EU data protection law means data controllers who make use of third parties to process personal data on their behalf remain accountable for what’s done with the data — meaning EU public institutions have a responsibility to assess risks around cloud provision, and have appropriate contractual and technical safeguards in place to mitigate risks. So there’s a legal imperative to dial up scrutiny of cloud contracts.
In parallel, the EDPS has been pushing for greater transparency in consumer agreements too.
On the latter front Microsoft’s arrangements with consumers using its desktop OS remain under scrutiny in the EU. Earlier this year the Dutch data protection agency referred privacy concerns about how Windows 10 gathers user data to the company’s lead regulator in Europe.
The French government, meanwhile, has been loudly pursuing a strategy of digital sovereignty to reduce the state’s reliance on foreign tech providers. Though kicking the cloud giant habit may prove harder than ditching Google search.
Global retail e-commerce is expected to be a $25 trillion business this year, and today one of the companies that has built a set of tools to help larger enterprises to sell to consumers online has raised a large growth round to meet that demand. Commercetools, a German startup that provides a set of APIs that power e-commerce sales and related functions for large businesses, has raised $145 million (€130 million) in a growth round of funding led by Insight Partners, at a valuation that we understand from a close source is around $300 million.
The funding comes at the same time that commercetools is getting spun out by REWE, a German retail and tourist services giant that acquired the startup in 2015 for an undisclosed amount.
The route the company took after that is a not-totally-uncommon one for tech startups acquired by non-tech companies: commercetools had been acquired by REWE as part of a strategy to take some of its own e-commerce tech in-house, but commercetools had always continued to work with outside clients and has been growing at about 110% annually, CEO and co-founder Dirk Hoerig said in an interview.
Current companies include Audi, Bang & Olufsen, Carhartt, Yamaha and some very big names in retail products and services (including major telco/media brands in the USA that you will definitely know). Ultimately, the decision was taken to bring in outside funding and spin out the businesses as an independent startup once again to supercharge that growth. REWE will remain a significant shareholder with this deal.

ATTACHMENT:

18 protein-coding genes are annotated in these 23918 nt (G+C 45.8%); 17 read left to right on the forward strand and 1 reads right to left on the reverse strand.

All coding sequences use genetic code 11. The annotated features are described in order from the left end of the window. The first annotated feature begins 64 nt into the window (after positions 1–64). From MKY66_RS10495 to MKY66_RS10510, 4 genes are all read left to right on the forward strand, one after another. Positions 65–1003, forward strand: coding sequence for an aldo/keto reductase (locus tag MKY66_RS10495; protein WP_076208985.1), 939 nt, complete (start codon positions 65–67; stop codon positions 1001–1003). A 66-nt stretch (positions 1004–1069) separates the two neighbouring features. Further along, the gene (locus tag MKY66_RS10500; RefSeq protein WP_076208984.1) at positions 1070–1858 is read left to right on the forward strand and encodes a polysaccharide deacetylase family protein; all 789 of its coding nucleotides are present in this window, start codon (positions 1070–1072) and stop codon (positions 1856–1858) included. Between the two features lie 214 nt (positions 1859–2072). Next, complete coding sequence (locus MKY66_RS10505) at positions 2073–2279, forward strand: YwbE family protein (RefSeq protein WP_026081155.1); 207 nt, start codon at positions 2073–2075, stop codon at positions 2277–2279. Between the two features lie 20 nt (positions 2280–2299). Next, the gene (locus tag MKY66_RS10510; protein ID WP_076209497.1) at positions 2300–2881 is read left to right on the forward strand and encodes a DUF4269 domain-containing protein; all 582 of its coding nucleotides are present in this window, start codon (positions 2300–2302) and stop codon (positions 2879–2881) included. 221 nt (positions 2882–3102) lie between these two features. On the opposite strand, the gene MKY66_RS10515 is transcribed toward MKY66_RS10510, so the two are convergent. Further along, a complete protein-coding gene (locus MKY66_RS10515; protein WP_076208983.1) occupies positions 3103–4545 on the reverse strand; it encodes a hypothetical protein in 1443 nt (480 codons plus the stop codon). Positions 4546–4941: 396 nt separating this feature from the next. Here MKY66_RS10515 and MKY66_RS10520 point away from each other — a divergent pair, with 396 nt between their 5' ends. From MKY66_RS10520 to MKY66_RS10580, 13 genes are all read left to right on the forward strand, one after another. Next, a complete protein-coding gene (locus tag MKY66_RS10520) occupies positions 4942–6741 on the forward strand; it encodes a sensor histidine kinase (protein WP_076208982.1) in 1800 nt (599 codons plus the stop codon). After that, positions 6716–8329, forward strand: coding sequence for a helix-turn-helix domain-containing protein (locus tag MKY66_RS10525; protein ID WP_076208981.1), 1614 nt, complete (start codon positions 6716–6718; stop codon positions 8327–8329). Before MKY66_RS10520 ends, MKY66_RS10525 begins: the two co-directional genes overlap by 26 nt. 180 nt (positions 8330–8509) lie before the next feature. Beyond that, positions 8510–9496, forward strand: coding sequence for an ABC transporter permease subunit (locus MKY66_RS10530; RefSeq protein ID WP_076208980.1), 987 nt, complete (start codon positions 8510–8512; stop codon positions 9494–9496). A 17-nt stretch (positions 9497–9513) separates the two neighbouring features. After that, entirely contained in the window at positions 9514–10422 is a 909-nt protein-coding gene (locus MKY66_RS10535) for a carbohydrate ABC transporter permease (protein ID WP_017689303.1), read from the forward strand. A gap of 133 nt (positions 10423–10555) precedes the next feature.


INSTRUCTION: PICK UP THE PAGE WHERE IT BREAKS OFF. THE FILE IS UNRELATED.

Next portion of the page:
Hoerig said that commercetools had raised only around $30 million in outside funding when it was a startup ahead of getting acquired.
Although e-commerce has grown over the last couple of years with slightly less momentum than in previous years given wider economic uncertainty, it continues to expand, and in that growth, we’ve seen a swing back to individual retail brands looking for ways of connecting more directly with customers outside of the third-party marketplaces (like Amazon) that have come to dominate how people spending money online.
That is giving a boost to those providing essentially non-tech businesses the tools to build e-commerce activity by offering “headless” tools that are attached to front-end systems designed by others.
Shopify — coincidentally, also backed by Insight when it was still a private company — focuses more on providing e-commerce tools by way of APIs to medium and smaller customers, and it has ballooned to some 800,000 customers. Commercetools, in contrast, focuses more on companies that typically generate revenues in excess of $100 million annually, Hoerig said.
Commercetools has no plans to expand to smaller companies — “We have no plan to compete against Shopify,” Hoerig said. Nor is there any strategy in place to extend into logistics, another important component of e-commerce services.
That’s not to say that commercetools doesn’t have a crowded field when it comes to competition, though. Hoerig noted that companies like SAP, Oracle and IBM are typical competitors and are more often already the incumbent provider to large enterprises. Then, there are others like Microsoft, in hot competition with Amazon for cloud customers, also expanding their commerce services for business. Companies typically make the change to replace them with something like commercetools, he said, when they decide they need a “more modern” approach.
In all (if that list alone wasn’t a strong enough hint), the wider market for e-commerce tools is very fragmented.
“Even SAP has only something like a 2% share,” he added.
Today, commercetools offers a range of services, starting at APIs to power the basics of webshops and mobile sites, along with IoT services (“machines buying from machines,” Hoerig noted), powering chatbots, the architecture for running marketplaces, social commerce services (for example, powering selling through Instagram), and augmented reality. It currently integrates with Adobe, Frontastic, Bloomreach and Magnolia.
Commercetools plans to use the funding to continue expanding its business in North America and other parts of the world, as well as to continue building up its B2B2B offering — that is, tools for businesses to sell to other businesses. This is an area that companies like Alibaba are very strong in (and Amazon has been also growing its business), and the idea is to provide tools to let companies sell on their own sites either as a complement to, or to replace, third-party marketplaces.